Contact and Conflict
Indian-European Relations in British Columbia, 1774-1890 (2nd edition)
Originally published in 1977, Contact and Conflict has remained an important book, which has inspired numerous scholars to examine further the relationships between the Indians and the Europeans – fur traders as well as settlers. For this edition, Robin Fisher has written a new introduction in which he surveys the literature since 1977 and comments on any new insights into these relationships.
Fisher contends that the fur trade had originally brought minimal cultural change to the Indians. In 1858 it essentially came to an end, and with the beginning of white settlement, there was a fundamental change in the relationship between Indians and Europeans. What had been a reciprocal system between the two civilizations became a pattern of white dominance. He shows that while the Indians had been able to adjust gradually to the changes introduced by the traders in the contact period, they lost control of their culture under the impact of colonization.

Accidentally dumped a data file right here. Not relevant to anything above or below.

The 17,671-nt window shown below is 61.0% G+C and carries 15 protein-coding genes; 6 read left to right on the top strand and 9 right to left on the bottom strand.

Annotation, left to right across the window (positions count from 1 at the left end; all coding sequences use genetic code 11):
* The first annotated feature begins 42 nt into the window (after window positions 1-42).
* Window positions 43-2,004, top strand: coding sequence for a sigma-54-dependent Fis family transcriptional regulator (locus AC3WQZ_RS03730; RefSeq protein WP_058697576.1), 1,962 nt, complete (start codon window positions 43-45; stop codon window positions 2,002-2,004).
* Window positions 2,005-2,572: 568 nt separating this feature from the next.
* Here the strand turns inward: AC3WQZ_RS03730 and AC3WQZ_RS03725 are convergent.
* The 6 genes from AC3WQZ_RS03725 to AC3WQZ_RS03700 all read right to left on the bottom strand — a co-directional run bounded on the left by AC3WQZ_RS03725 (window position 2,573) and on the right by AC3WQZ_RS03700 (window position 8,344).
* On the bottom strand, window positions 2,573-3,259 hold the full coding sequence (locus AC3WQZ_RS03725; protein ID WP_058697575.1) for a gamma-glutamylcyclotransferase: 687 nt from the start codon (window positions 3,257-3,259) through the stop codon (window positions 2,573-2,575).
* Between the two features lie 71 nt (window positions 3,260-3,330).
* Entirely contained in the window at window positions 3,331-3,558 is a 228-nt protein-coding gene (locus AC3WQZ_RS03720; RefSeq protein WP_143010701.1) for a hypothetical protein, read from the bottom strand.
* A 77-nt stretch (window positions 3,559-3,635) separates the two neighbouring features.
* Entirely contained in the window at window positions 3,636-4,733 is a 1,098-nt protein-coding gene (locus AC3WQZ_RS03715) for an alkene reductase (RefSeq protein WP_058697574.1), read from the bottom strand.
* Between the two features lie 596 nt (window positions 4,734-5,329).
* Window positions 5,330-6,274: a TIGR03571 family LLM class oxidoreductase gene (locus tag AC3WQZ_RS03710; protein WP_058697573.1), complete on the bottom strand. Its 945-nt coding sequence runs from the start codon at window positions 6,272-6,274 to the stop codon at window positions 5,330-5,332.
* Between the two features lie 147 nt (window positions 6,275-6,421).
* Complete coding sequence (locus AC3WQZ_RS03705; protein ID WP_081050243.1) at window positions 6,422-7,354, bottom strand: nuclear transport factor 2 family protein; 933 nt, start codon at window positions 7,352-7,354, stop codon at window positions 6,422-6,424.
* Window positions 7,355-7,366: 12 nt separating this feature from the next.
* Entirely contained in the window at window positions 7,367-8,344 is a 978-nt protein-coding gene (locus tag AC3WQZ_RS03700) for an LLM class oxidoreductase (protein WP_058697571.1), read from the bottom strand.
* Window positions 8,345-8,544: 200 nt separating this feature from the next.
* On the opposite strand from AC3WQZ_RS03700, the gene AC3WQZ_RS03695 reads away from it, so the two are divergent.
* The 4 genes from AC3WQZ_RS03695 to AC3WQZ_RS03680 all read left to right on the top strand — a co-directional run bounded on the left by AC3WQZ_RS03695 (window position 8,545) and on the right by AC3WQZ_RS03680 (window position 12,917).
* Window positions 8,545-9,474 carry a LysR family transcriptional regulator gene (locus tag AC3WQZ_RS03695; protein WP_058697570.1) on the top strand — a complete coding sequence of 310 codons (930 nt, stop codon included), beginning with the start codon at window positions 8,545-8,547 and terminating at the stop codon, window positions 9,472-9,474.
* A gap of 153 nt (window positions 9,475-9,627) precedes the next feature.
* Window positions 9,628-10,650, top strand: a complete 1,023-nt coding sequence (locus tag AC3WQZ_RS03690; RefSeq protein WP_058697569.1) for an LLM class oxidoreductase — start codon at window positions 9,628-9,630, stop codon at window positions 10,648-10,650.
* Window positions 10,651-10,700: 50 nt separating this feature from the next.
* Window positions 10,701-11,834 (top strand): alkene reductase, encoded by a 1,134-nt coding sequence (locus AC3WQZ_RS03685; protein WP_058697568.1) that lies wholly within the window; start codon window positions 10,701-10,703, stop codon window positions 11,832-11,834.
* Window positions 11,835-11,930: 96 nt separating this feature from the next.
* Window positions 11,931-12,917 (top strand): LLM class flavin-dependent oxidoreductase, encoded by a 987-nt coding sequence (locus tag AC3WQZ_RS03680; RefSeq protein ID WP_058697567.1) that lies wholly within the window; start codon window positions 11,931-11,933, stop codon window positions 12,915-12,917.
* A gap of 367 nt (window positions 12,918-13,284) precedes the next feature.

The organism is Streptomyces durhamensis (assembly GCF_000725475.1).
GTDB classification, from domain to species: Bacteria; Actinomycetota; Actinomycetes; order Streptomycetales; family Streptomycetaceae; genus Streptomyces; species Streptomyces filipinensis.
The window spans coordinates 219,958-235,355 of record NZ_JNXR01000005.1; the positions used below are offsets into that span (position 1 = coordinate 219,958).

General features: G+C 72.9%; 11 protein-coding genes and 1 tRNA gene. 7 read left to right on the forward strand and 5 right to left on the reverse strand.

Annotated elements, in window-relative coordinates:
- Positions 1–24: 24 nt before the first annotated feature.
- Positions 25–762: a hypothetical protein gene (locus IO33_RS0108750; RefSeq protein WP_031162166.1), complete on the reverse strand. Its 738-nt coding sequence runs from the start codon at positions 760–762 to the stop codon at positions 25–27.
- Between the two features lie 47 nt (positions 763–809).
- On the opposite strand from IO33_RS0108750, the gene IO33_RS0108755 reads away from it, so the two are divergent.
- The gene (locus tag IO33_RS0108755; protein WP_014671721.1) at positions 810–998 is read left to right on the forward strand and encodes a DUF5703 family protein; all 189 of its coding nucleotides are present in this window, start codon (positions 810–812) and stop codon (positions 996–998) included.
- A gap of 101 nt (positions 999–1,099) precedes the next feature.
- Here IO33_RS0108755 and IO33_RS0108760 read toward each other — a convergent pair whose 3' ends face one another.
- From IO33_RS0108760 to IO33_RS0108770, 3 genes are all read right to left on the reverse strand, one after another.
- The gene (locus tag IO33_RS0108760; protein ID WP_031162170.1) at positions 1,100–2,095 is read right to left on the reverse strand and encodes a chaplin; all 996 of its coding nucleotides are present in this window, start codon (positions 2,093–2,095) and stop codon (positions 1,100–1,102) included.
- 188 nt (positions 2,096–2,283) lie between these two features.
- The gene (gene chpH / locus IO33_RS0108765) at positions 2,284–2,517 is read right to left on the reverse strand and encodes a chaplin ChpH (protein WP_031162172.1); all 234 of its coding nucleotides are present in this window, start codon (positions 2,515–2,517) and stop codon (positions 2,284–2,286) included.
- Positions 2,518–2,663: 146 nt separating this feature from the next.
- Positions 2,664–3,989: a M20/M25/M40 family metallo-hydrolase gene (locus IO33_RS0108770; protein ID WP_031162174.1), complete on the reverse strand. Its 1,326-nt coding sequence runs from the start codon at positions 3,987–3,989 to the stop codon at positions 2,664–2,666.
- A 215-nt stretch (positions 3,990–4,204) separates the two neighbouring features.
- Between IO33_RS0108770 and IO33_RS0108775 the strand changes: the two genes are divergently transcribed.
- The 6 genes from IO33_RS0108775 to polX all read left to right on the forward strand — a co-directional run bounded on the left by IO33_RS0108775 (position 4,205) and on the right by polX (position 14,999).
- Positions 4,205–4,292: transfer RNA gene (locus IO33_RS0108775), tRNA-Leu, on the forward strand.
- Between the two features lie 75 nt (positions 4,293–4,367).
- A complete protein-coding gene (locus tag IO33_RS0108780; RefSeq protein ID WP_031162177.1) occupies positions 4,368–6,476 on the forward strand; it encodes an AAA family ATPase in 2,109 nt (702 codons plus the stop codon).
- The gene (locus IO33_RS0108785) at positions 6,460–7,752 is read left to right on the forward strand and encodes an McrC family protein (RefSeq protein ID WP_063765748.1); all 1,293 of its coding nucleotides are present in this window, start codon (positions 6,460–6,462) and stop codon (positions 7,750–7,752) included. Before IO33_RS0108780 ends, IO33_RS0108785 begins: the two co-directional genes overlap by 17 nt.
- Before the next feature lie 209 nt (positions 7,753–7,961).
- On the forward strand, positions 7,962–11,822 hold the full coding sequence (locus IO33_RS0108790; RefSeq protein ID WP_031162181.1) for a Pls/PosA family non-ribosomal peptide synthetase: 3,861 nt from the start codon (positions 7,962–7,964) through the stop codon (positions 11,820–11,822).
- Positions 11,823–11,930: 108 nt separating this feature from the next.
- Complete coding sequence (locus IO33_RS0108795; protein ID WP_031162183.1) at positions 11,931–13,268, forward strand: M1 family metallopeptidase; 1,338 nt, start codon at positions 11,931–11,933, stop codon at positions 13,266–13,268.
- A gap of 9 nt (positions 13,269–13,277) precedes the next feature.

Preface to the Second Edition
Preface to the First Edition
1 The Maritime Fur Trade
2 The Land-Based Fur Trade
3 The Transitional Years, 1849-1858
4 The Image of the Indian
5 Gold Miners and Settlers
6 The Missionaries
7 Government Administrators
8 The Consolidations of Settlement: The 1870s and 1880s
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